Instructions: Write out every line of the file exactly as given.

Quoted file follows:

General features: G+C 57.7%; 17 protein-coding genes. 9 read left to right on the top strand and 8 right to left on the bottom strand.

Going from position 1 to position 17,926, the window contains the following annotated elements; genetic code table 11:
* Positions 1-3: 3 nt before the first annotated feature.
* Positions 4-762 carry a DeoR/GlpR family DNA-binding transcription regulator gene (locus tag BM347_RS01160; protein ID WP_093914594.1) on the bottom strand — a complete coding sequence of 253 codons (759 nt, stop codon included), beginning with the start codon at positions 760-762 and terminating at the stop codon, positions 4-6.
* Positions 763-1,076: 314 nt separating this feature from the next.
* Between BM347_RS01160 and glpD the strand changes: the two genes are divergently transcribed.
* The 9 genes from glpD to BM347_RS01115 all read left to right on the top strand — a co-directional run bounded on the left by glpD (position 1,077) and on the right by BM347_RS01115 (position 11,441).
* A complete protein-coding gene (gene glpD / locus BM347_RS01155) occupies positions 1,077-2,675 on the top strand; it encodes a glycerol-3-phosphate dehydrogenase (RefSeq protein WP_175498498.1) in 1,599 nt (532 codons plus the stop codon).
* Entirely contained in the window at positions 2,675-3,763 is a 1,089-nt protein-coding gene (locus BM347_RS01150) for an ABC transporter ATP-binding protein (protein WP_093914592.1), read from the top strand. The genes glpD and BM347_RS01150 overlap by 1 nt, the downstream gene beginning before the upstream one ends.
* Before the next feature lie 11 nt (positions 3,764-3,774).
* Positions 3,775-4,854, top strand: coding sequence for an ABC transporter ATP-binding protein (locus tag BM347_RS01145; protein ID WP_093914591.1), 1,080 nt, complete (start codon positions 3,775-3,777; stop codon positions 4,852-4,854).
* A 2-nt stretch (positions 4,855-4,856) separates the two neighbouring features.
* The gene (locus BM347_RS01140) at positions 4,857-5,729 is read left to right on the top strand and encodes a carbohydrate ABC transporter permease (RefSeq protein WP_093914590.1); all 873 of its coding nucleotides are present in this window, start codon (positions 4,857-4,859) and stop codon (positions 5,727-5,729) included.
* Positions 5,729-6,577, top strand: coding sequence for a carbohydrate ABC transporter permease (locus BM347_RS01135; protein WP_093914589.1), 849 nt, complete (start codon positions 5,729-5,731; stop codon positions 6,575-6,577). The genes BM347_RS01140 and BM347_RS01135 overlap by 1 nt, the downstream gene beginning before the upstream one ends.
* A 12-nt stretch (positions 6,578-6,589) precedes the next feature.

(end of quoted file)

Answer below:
General features: G+C 57.7%; 17 protein-coding genes. 9 read left to right on the top strand and 8 right to left on the bottom strand.

Going from position 1 to position 17,926, the window contains the following annotated elements; genetic code table 11:
* Positions 1-3: 3 nt before the first annotated feature.
* Positions 4-762 carry a DeoR/GlpR family DNA-binding transcription regulator gene (locus tag BM347_RS01160; protein ID WP_093914594.1) on the bottom strand — a complete coding sequence of 253 codons (759 nt, stop codon included), beginning with the start codon at positions 760-762 and terminating at the stop codon, positions 4-6.
* Positions 763-1,076: 314 nt separating this feature from the next.
* Between BM347_RS01160 and glpD the strand changes: the two genes are divergently transcribed.
* The 9 genes from glpD to BM347_RS01115 all read left to right on the top strand — a co-directional run bounded on the left by glpD (position 1,077) and on the right by BM347_RS01115 (position 11,441).
* A complete protein-coding gene (gene glpD / locus BM347_RS01155) occupies positions 1,077-2,675 on the top strand; it encodes a glycerol-3-phosphate dehydrogenase (RefSeq protein WP_175498498.1) in 1,599 nt (532 codons plus the stop codon).
* Entirely contained in the window at positions 2,675-3,763 is a 1,089-nt protein-coding gene (locus BM347_RS01150) for an ABC transporter ATP-binding protein (protein WP_093914592.1), read from the top strand. The genes glpD and BM347_RS01150 overlap by 1 nt, the downstream gene beginning before the upstream one ends.
* Before the next feature lie 11 nt (positions 3,764-3,774).
* Positions 3,775-4,854, top strand: coding sequence for an ABC transporter ATP-binding protein (locus tag BM347_RS01145; protein ID WP_093914591.1), 1,080 nt, complete (start codon positions 3,775-3,777; stop codon positions 4,852-4,854).
* A 2-nt stretch (positions 4,855-4,856) separates the two neighbouring features.
* The gene (locus BM347_RS01140) at positions 4,857-5,729 is read left to right on the top strand and encodes a carbohydrate ABC transporter permease (RefSeq protein WP_093914590.1); all 873 of its coding nucleotides are present in this window, start codon (positions 4,857-4,859) and stop codon (positions 5,727-5,729) included.
* Positions 5,729-6,577, top strand: coding sequence for a carbohydrate ABC transporter permease (locus BM347_RS01135; protein WP_093914589.1), 849 nt, complete (start codon positions 5,729-5,731; stop codon positions 6,575-6,577). The genes BM347_RS01140 and BM347_RS01135 overlap by 1 nt, the downstream gene beginning before the upstream one ends.
* A 12-nt stretch (positions 6,578-6,589) precedes the next feature.